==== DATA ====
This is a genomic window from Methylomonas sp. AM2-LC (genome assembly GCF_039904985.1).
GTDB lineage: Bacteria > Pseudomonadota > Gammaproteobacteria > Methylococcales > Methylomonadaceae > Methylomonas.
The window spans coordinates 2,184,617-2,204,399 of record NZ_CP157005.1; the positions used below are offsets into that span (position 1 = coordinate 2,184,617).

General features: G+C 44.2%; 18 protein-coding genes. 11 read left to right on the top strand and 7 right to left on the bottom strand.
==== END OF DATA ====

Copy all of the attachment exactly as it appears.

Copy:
This is a genomic window from Methylomonas sp. AM2-LC (genome assembly GCF_039904985.1).
GTDB lineage: Bacteria > Pseudomonadota > Gammaproteobacteria > Methylococcales > Methylomonadaceae > Methylomonas.
The window spans coordinates 2,184,617-2,204,399 of record NZ_CP157005.1; the positions used below are offsets into that span (position 1 = coordinate 2,184,617).

General features: G+C 44.2%; 18 protein-coding genes. 11 read left to right on the top strand and 7 right to left on the bottom strand.